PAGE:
Iraq 1990Iraq

 Iraq | | | | | |
| | | :  |



Iraq - Introduction 1990
top of page

Background: Iraq lies in the lower part of the Tigris-Euphrates valley, the heart of one of the four great ancient civilizations. The area was overrun by Arab, Mongol, and Turkish conquerors and became a British mandate following World War I. Independence came in 1932. Iraq's pro-Western stance ended in 1958 with the overthrow of the monarchy. Its subsequent turbulent history has witnessed the dictatorship of SADDAM Husayn, civil war with the Kurds, a bloody conflict with neighboring Iran, and, in 1990, an invasion of Kuwait, swiftly turned back by a Western coalition led by the US. Noncooperation with UN Security Council resolution obligations and the UN's inspection of Iraq's nuclear, chemical, biological, and long-range missile weapons programs remain major problems.

Iraq - Geography 1990
top of page


Geographic coordinates

Map reference


Land boundaries: 3,454 km total; Iran 1,458 km, Iraq - Saudi Arabia Neutral Zone 191 km, Jordan 134 km, Kuwait 240 km, Saudi Arabia 495 km, Syria 605 km, Turkey 331 km

Coastline: 58 km

Maritime claims
Continental shelf: not specific
Territorial sea: 12 nm

Climate: desert; mild to cool winters with dry, hot, cloudless summers

Terrain: mostly broad plains; reedy marshes in southeast; mountains along borders with Iran and Turkey


Natural resources: crude oil, natural gas, phosphates, sulfur
Land use

Land use: 12% arable land; 1% permanent crops; 9% meadows and pastures; 3% forest and woodland; 75% other; includes 4% irrigated

Irrigated land

Major rivers

Major watersheds area km²

Total water withdrawal

Total renewable water resources

Natural hazards


Iraq - People 1990
top of page

Population: 18,781,770 (July 1990), growth rate 3.9% (1990)

Nationality: noun--Iraqi(s; adjective--Iraqi

Ethnic groups: 75-80% Arab, 15-20% Kurdish, 5% Turkoman, Assyrian or other

Languages: Arabic (official), Kurdish (official in Kurdish regions), Assyrian, Armenian

Religions: 97% Muslim (60-65% Shia, 32-37% Sunni), 3% Christian or other

Demographic profile
Age structure

Age structure

Dependency ratios

Median age

Population growth rate

Birth rate: 46 births/1000 population (1990)

Death rate: 7 deaths/1000 population (1990)

Net migration rate: 0 migrants/1000 population (1990)

Population distribution


Major urban areas

Current issues: development of Tigris-Euphrates river systems contingent upon agreements with upstream riparians (Syria, Turkey; air and water pollution; soil degradation (salinization) and erosion; desertification

Air pollutants

Sex ratio

Mothers mean age at first birth

Maternal mortality ratio

Infant mortality rate: 67 deaths/1000 live births (1990)

Life expectancy at birth: 66 years male, 68 years female (1990)

Total fertility rate: 7.3 children born/woman (1990)

Contraceptive prevalence rate

Drinking water source

Current health expenditure

Physicians density

Hospital bed density

Sanitation facility access


Major infectious diseases

Obesity adult prevalence rate

Alcohol consumption

Tobacco use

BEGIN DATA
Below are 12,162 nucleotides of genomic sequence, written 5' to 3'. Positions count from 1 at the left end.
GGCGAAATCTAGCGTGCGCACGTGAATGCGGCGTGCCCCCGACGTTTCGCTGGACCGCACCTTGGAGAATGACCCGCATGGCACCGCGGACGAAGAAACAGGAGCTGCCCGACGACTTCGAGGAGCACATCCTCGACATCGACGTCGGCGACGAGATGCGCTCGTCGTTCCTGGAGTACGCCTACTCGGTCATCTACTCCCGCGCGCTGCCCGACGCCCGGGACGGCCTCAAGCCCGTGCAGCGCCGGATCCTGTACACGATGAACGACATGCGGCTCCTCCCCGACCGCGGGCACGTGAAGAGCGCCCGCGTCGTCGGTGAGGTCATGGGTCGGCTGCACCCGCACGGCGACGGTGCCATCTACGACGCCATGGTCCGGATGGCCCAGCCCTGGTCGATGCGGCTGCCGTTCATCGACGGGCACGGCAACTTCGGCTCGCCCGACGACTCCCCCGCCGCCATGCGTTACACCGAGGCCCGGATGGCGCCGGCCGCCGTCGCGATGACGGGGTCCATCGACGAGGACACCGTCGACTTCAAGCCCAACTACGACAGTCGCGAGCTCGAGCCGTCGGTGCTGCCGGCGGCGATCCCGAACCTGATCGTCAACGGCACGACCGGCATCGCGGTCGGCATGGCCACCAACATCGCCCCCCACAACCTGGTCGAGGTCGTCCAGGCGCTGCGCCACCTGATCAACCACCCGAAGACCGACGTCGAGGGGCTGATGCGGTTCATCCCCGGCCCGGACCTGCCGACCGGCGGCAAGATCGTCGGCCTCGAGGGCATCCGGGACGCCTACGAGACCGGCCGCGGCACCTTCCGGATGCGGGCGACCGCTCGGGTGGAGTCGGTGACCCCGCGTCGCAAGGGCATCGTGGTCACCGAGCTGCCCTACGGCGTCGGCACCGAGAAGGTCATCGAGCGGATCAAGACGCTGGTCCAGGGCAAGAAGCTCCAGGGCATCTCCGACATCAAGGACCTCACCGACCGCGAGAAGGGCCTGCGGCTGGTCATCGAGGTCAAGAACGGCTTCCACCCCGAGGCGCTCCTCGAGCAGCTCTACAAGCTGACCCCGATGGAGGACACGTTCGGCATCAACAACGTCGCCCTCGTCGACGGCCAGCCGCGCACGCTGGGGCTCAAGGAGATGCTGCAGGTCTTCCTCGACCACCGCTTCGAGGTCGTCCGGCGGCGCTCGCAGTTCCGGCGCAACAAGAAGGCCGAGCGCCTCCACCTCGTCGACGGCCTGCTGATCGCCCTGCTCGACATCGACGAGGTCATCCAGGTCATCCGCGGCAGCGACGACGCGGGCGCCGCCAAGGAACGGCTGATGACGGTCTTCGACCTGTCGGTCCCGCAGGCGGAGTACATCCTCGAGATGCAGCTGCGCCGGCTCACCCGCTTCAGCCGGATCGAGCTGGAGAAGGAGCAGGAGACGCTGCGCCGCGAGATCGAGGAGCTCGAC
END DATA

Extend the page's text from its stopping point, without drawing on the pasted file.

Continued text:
Children under the age of 5 years underweight

Education expenditures

Literacy: 55-65% (1989 est.)

School life expectancy primary to tertiary education

Youth unemployment

Iraq - Government 1990
top of page

Country name: conventional long form: Republic of Iraq

Government type: republic

Capital: Baghdad

Administrative divisions: 18 provinces (muhafazat, singular--muhafazah; Al Anbar, Al Basrah, Al Muthanna, Al Qadisiyah, An Najaf, As Sulaymaniyah, At Tamim, Babil, Baghdad, Dahuk, Dhi Qar, Diyala, Arbil, Karbala, Maysan, Ninawa, Salah ad Din, Wasit

Dependent areas

Independence: 3 October 1932 (from League of Nations mandate under British administration)

National holiday: Anniversary of the Revolution, 17 July (1968)

Constitution: 22 September 1968, effective 16 July 1970 (interim Constitution; new constitution now in final stages of drafting

Legal system: based on Islamic law in special religious courts, civil law system elsewhere; has not accepted compulsory ICJ jurisdiction

International law organization participation


Suffrage: universal adult at age 18

Executive branch: Chief of State and Head of Government--President Saddam HUSAYN (since 16 July 1979; Vice President Taha Muhyi al-Din MARUF (since 21 April 1974)

Legislative branch: Army, Navy, Air Force, Border Guard Force, mobile police force, Republican Guard

Judicial branch: Court of Cassation

Political parties and leaders

International organization participation: ACC, Arab League, FAO, G-77, IAEA, IBRD, ICAO, IDA, IDB--Islamic Development Bank, IFAD, IFC, ILO, IMF, IMO, INTELSAT, INTERPOL, ITU, NAM, OAPEC, OIC, OPEC, UN, UNESCO, UPU, WFTU, WHO, WIPO, WMO, WSG, WTO

Diplomatic representation
In the us: Ambassador Dr. Mohamed Sadiq AL-MASHAT; Chancery at 1801 P Street NW, Washington DC 20,036; telephone (202) 483-7,500; US--Ambassador April C. GLASPIE; Embassy in Masbah Quarter (opposite the Foreign Ministry Club), Baghdad (mailing address is P. O. Box 2,447 Alwiyah, Baghdad; telephone p964o (1) 719-6,138 or 719-6,139, 718-1840, 719-3,791

Flag descriptionflag of Iraq: three equal horizontal bands of red (top), white, and black with three green five-pointed stars in a horizontal line centered in the white band; similar to the flags of the YAR which has one star and Syria which has two stars (in a horizontal line centered in the white band)--all green and five-pointed; also similar to the flag of Egypt which has a symbolic eagle centered in the white band

National symbols

National anthem

National heritage